I’ve got a brown thumb. Not a green thumb, a brown one. Whatever plants I try to grow die. One year I started seedlings in the house to transplant to the garden when the weather warmed only to have them get eaten by the neighborhood rabbits. I am not sure I will ever succeed in creating a kitchen garden but once again I am trying.
When my children were young, I had them help prep all the veggies for dinner. As early as 18 months, my children could be found sitting on the kitchen floor with a bowl and lettuce leaves that they were tearing up for the meal. As they got older and the omnivorous enjoyment of veggies waned, I’d encourage the kids to choose a “special” vegetable from the produce section at the grocery store that we would all eat.
Although my kids are good eaters in general (and my oldest has been a vegetarian since first grade), vegetables remain the biggest challenge when it comes to healty eating.
This year, though, I am trying again to engage the kids in the process of growing some of our own food in part to see if I can succeed and have succulent tomatoes, beets, green beans and lettuce, and in part to see if the children will be more interested in eating home-grown food. I have a raised bed garden frame built and this weekend I’ll add the garden soil and plants to start the process.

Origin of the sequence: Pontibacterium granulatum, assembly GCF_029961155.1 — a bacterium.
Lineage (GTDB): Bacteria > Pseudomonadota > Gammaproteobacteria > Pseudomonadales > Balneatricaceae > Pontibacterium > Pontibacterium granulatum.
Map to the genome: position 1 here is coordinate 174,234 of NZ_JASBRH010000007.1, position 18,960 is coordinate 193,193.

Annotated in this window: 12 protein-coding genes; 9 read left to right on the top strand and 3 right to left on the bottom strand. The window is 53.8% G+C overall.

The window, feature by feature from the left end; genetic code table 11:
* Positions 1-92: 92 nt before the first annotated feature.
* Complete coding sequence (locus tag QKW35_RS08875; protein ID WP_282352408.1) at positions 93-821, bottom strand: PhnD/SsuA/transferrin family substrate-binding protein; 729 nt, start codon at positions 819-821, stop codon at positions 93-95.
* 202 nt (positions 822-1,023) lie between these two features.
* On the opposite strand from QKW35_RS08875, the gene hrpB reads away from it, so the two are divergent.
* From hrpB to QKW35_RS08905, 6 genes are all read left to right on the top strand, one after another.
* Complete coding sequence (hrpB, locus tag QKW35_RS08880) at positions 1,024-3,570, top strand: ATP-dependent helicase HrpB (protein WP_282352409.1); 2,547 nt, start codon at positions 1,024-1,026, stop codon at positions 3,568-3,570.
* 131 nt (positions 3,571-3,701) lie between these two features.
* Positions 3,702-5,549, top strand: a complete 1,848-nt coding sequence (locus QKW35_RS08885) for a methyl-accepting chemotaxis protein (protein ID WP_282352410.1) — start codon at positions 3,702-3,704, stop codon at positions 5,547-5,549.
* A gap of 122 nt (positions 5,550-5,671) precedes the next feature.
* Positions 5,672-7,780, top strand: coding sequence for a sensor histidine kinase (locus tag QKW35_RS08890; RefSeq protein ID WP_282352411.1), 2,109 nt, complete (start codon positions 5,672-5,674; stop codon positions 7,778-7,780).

I hope my children end up being more enthusiastic about trying vegetables and fruits as a result. Data strongly suggest that children who have family kitchen gardens eat a broader range of healthy foods and starting a kitchen garden isn’t hard. Even if you only have room for a few containers, you can grow small amounts of just about anything. Get some chicken wire to keep the animals out, water regularly and offer lots of sun and soon enough you’ll be skipping the veggie area in the produce section and your children will very likely be eating better too.